Marketing Your Stock Images
I learned a long time ago that when it comes to nature photography, few photo buyers care whether or not the image has been manipulated. The vast number of publishers of calendars, jig saw puzzles, note cards and magazines just want striking images that sell their products. They don’t care how you get them.
Therefore, I will often revisit images in my stock library and think about ways of combining them or otherwise altering the colors, the contrast, or the texture to produce something new that may appeal to a buyer. Sometimes I create images that make sense from a commercial standpoint, and sometimes I go off the deep end and come up with something so wild that, if I were a gambler, I wouldn’t bet money that it would sell. Ultimately, I am shooting in the dark – meaning that I really have no idea if an image will ever sell. It’s all educated guesswork. Even though I’ve been doing this for a long time, I still feel like I really have little idea whether or not a photo will sell.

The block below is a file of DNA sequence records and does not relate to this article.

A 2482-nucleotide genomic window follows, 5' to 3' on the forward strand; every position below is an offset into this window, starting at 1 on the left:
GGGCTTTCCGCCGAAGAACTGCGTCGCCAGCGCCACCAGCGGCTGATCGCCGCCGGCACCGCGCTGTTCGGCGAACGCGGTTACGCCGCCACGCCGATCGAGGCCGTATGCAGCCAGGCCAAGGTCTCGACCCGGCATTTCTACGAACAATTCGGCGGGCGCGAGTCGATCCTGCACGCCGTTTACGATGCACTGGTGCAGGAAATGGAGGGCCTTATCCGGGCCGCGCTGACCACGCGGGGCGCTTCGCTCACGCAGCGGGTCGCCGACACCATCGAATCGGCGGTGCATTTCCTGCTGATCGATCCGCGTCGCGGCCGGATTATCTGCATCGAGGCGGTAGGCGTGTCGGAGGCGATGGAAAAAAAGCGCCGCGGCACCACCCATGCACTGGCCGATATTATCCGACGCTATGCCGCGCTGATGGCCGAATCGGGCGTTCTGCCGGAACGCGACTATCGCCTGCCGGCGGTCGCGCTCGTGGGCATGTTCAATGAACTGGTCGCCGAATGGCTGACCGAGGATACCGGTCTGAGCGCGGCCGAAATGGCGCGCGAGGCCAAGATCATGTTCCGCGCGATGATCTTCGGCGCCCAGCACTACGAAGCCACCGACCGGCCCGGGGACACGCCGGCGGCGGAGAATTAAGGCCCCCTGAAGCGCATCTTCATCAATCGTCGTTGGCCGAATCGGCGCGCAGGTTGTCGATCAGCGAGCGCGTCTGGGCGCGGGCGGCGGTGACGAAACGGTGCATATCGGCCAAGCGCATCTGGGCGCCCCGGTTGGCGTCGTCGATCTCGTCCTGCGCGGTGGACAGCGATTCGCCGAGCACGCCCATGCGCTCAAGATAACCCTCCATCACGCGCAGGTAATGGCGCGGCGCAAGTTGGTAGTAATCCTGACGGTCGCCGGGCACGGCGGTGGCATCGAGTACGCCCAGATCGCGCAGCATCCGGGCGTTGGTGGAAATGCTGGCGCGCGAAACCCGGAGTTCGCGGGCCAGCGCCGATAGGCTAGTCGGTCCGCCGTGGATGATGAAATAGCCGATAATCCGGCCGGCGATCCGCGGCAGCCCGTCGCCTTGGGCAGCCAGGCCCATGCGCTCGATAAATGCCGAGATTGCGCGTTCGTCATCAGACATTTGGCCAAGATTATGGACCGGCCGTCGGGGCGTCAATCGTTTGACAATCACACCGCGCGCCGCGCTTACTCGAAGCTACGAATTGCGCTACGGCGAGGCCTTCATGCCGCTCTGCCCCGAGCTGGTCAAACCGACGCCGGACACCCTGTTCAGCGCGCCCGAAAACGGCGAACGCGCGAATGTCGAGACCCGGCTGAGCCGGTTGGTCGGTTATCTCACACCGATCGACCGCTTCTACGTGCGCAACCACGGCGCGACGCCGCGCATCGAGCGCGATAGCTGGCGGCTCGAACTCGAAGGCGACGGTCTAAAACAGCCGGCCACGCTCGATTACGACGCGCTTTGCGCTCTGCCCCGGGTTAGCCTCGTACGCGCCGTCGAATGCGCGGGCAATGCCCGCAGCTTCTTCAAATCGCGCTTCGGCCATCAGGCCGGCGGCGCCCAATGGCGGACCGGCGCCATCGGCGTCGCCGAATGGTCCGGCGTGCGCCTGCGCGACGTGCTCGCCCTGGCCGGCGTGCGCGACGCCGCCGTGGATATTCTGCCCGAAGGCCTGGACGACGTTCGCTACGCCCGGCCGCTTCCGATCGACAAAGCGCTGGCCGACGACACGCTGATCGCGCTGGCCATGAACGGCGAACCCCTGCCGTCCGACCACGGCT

And sometimes the people who should know, like photo editors in stock photo agencies, don’t know. I’ve submitted photos in the past that were rejected for one reason or another (“the photo isn’t conceptual enough, the concept doesn’t apply to the market, it’s too weird, it’s not trendy”, etc.) and then I sold them directly to end users through unsolicited submissions. Then, when the owner of the agency saw my sales, he threw up his hands in surrender and accepted my images in the files.
The four images I’ve uploaded here show where I started and then where I ended up. My original idea was to create a tropical paradise type of shot, but then I got a little crazy and played with various filters and layer masks. Will these sell? Who knows? But I sure had a lot of fun.